Since beginning their research in the late 1800's, plant agricultural scientists at the University of Guelph have broadly impacted the daily lives of growers, consumers and industry in Canada and throughout the world:
- Guelph’s ranking as the most inventive university in Canada, by the Impact Group, is largely (85% to 94%) attributable to discoveries disclosed by Ontario Ministry of Agriculture and Food and the Ministry of Rural Affairs (OMAF and MRA) supported researchers. The majority of the disclosures discoveries disclosed by researchers to the University of Guelph through the Catalyst Centre were made by the plant breeding programs in the Plant Agriculture Department.
- Yearly, researcher scientists in the Department of Plant Agriculture release and test new crop, fruit and vegetable varieties that increase yields, resist disease and pests, resist chilling, add value to farmers' fields, and benefit the environment, the consumer and industry, helping to bring more profit and choice to rural areas.
- Our plant varieties are grown by thousands of producers in Ontario and the rest of North America.
- By one measure, the total economic impact of the plant varieties released by the Dept. of Plant Agriculture totals at least $500 million/year, a huge return on investment, for which the University of Guelph receives ~$800,000 in royalties each year.
- New state-of-the-art technologies and processes being developed by our researchers are helping to bring about a new bio-based renewable economy, better for both the farm ecosystem and the consumer.
- Our research helped to introduce soybeans to Canada, now grown on tens of thousands of hectares, helping to nourish humans and animals with high quality protein, as well as to nourish the soil with renewable organic nitrogen - Alone, OAC Bayfield, a variety of soybeans released by the Dept. of Plant Agriculture, was grown on 400,000 acres in 1997.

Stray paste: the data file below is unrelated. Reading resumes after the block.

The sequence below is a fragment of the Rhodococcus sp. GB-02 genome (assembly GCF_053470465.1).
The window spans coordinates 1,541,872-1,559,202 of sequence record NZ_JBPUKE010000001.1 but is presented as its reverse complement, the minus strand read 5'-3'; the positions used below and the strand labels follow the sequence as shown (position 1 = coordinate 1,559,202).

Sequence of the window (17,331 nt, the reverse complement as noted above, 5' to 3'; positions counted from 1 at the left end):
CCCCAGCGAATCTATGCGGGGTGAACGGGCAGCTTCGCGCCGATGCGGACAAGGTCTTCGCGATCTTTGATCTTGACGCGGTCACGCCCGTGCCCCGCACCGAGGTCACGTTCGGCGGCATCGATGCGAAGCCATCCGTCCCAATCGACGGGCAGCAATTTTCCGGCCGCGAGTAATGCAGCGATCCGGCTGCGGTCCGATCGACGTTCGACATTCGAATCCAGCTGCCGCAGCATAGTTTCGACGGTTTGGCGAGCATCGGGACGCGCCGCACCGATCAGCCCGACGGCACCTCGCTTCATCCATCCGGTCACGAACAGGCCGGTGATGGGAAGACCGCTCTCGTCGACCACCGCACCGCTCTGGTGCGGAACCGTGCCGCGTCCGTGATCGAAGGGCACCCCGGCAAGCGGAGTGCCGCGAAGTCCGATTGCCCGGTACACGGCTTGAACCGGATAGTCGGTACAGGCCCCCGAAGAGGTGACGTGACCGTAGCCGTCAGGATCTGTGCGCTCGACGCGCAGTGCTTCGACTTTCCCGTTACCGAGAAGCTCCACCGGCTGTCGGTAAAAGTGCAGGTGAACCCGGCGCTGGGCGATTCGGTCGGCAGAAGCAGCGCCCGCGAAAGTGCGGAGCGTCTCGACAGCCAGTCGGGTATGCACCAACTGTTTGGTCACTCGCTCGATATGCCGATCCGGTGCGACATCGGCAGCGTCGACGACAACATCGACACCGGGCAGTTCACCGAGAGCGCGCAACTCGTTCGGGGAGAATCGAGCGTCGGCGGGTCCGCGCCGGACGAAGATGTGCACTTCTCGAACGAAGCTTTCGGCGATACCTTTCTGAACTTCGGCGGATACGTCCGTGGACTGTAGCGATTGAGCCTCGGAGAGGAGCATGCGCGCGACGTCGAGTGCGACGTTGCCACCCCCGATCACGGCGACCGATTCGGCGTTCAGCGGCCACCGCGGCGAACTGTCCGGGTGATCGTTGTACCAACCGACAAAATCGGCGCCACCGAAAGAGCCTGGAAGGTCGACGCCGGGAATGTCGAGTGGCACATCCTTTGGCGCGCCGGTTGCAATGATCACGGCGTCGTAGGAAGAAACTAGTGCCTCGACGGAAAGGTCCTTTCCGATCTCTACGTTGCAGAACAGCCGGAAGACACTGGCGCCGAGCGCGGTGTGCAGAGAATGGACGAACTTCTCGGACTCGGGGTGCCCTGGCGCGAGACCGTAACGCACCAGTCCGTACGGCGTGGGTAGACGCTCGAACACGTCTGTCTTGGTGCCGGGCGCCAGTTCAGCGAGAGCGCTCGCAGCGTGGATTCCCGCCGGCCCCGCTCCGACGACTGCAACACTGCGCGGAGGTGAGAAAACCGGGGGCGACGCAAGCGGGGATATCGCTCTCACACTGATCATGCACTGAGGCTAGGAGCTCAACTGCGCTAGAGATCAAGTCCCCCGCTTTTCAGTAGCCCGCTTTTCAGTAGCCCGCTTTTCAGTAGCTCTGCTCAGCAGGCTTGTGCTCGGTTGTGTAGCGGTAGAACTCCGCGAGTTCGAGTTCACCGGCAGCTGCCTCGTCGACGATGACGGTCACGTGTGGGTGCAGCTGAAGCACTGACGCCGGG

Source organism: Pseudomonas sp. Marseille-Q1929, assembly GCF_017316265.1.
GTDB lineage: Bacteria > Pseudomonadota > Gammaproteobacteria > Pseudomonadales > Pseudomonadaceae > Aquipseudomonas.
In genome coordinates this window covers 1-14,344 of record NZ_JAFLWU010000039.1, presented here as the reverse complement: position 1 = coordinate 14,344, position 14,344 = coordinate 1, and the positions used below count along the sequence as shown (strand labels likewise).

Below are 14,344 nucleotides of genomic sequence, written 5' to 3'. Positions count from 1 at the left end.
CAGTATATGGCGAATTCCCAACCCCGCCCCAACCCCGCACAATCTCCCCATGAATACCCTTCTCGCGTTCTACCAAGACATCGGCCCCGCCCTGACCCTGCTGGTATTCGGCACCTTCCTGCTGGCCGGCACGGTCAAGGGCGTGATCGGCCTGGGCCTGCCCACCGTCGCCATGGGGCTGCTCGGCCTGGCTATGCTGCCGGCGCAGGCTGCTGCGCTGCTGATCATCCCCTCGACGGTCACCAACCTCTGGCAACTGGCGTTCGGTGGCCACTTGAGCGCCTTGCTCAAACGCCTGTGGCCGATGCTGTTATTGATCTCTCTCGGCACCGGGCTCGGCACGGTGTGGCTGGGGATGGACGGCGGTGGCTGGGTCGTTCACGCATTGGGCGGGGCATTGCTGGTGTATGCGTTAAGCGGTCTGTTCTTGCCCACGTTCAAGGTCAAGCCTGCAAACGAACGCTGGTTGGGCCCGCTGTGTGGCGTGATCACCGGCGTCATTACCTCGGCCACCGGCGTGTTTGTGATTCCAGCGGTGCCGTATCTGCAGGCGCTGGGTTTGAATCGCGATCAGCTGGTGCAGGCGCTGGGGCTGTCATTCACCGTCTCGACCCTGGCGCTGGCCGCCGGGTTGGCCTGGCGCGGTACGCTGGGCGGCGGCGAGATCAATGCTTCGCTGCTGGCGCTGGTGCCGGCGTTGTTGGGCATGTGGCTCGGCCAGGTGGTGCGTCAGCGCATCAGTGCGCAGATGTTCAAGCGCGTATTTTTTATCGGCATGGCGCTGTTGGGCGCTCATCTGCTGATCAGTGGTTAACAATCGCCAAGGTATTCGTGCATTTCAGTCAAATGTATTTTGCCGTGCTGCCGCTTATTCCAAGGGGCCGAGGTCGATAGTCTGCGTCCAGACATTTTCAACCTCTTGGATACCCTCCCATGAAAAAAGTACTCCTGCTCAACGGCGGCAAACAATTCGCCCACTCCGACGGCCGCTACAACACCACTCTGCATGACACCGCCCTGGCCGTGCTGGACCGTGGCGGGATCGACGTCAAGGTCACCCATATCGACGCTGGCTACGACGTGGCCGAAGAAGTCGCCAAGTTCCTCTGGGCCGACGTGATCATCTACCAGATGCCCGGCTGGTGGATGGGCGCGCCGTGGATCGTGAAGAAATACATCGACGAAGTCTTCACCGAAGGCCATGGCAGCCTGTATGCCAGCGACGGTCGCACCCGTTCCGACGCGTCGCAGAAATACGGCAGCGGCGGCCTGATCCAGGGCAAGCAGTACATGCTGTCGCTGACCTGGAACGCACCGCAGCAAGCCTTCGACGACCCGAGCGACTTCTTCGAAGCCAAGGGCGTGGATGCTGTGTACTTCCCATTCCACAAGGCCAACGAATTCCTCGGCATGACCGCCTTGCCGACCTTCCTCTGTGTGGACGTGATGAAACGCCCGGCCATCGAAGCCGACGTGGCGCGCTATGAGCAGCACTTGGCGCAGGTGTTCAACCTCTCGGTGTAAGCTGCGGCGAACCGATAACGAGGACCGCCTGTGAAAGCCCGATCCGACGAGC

- The asparagus, "Guelph Millenium", can increase yields by 40% compared to the U.S. varieties grown for many years in Ontario.
- Our research into molecular markers has accelerated traditional breeding of important agronomic traits in a variety of species including corn, field beans and soybeans, an example of molecular biotechnology helping farmers.
- Our researchers are frequent guests on television and radio and are quoted in newspapers and newsmagazines, helping to explain issues of food and environmental safety to the general public.
- Our researchers are developing a nitrogen test to reduce the environmental waste caused by fertilizer run-off and leaching, while allowing for better yields and lower costs for farmers. These tests may empower farmers to better manage their soil nitrogen, allowing real time nitrogen measurement during the growing season. Work is continuing on testing new types of fertilizers to benefit both farmers and the environment.
- Our researchers are working on diversifying the crops currently grown in Ontario, offering new choices to Growers. These crops include high antioxidant carrots, chives, herbs, sweet potato, nuts and medicinal plants.